The death of country music legend Naomi Judd is shining a light again on mental health issues.
Naomi Judd, iconic country star and one-half of the mother-daughter duo The Judds, took her own life on Saturday following a longtime battle with mental illness at 76 years old, multiple sources confirm. A rep for the late singer hasn’t commented.
Naomi’s daughters, Ashley Judd and Wynonna Judd, announced their mother’s death in an emotional statement obtained by PEOPLE on Saturday.
“Today we sisters experienced a tragedy. We lost our beautiful mother to the disease of mental illness. We are shattered. We are navigating profound grief and know that as we loved her, she was loved by her public,” the statement read. “We are in unknown territory.”
An additional statement from Naomi’s husband of 32 years, Larry Strickland, read: “Naomi Judd’s family request privacy during this heartbreaking time. No additional information will be released at this time.”
Naomi was a longtime advocate for mental wellness, and she wrote an open letter for Mental Health Awareness Week in 2018, shared exclusively with PEOPLE.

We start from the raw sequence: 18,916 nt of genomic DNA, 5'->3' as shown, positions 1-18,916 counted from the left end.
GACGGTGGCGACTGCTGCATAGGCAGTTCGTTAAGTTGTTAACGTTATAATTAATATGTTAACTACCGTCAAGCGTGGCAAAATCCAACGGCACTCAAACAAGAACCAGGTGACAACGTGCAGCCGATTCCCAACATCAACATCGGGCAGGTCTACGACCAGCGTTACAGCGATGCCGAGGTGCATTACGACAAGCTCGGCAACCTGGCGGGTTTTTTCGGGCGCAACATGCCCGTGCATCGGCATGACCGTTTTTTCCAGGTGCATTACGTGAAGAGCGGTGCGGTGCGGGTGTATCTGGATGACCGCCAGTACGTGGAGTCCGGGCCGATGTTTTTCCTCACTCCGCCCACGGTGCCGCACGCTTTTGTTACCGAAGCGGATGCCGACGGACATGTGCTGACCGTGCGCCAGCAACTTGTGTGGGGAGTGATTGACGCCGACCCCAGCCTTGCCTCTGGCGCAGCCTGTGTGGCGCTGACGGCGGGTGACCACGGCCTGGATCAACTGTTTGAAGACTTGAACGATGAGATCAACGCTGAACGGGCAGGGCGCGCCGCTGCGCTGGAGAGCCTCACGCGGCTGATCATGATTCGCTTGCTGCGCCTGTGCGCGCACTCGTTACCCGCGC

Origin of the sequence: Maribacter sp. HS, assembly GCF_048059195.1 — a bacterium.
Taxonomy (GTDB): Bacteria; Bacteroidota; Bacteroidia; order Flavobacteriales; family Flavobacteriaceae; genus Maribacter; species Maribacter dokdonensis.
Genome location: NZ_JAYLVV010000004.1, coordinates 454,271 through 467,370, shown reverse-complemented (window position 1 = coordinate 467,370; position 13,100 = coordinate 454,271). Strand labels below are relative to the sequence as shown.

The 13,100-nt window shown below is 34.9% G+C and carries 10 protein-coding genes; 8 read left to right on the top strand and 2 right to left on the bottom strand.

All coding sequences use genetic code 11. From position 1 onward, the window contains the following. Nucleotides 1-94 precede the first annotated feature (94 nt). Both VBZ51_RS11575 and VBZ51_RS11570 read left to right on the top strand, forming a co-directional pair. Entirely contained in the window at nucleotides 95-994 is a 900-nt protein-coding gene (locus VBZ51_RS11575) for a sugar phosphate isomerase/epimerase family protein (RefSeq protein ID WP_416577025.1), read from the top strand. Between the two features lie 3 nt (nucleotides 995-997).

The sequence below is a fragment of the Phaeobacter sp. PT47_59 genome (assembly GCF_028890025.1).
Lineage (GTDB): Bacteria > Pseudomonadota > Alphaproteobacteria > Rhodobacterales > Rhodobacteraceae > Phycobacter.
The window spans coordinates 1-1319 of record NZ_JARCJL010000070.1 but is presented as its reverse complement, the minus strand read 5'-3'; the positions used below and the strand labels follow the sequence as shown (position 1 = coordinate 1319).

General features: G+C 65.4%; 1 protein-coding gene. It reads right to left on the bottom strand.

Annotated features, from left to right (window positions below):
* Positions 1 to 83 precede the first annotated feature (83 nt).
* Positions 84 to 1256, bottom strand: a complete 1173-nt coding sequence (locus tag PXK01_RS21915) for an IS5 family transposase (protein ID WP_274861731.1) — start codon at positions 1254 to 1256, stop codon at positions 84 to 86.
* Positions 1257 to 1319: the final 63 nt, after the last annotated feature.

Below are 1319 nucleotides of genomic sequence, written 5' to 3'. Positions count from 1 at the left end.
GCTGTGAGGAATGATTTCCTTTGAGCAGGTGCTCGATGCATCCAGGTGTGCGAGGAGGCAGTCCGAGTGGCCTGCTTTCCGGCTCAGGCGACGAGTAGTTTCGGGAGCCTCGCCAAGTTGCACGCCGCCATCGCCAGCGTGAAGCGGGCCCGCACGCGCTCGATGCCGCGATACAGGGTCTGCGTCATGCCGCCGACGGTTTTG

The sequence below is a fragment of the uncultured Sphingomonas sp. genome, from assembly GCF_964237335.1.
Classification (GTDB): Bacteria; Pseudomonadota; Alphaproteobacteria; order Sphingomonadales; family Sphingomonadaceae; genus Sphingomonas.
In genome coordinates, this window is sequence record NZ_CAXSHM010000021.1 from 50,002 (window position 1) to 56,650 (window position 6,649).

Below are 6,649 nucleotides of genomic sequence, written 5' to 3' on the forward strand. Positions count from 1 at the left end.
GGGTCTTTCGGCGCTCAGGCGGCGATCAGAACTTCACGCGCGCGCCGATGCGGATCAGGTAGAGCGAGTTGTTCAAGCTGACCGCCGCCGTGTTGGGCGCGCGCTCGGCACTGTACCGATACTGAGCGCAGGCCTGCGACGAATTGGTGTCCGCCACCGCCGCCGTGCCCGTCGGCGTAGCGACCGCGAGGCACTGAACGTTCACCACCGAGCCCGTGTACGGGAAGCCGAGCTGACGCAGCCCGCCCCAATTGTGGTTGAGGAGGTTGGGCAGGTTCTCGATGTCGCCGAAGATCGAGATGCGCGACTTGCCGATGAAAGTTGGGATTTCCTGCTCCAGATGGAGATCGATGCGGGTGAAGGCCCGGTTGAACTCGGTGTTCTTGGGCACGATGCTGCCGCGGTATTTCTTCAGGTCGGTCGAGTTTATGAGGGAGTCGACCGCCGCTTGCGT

“For everyone mourning the death of someone who committed suicide, an inevitable question arises: Why did this happen? Unfortunately, we don’t have very good answers,” wrote the musician at the time. “We do know that suicidal behavior accompanies many behavioral brain disorders such as schizophrenia, bipolar disorder, and depression. Suicide is actually one of the leading causes of preventable death among these mental illnesses.”
“To understand this issue better, we have to bring the study of suicide into mainstream neuroscience and treat the condition like every other brain disorder,” continued the note. “People who commit suicide are experiencing problems with mood, impulse control and aggression, all of which involve discrete circuits in the brain that regulate these aspects of human experience, but we still don’t understand how these circuits go haywire in the brains of suicide victims.”
The country musician had also been open about her mental health in her 2016 book, River of Time: My Descent into Depression and How I Emerged with Hope, revealing she had suffered from suicidal depression.
“Nobody can understand it unless you’ve been there,” Naomi told PEOPLE at the time. “Think of your very worst day of your whole life – someone passed away, you lost your job, you found out you were being betrayed, that your child had a rare disease – you can take all of those at once and put them together and that’s what depression feels like.”
Sending our condolences to the Judd family.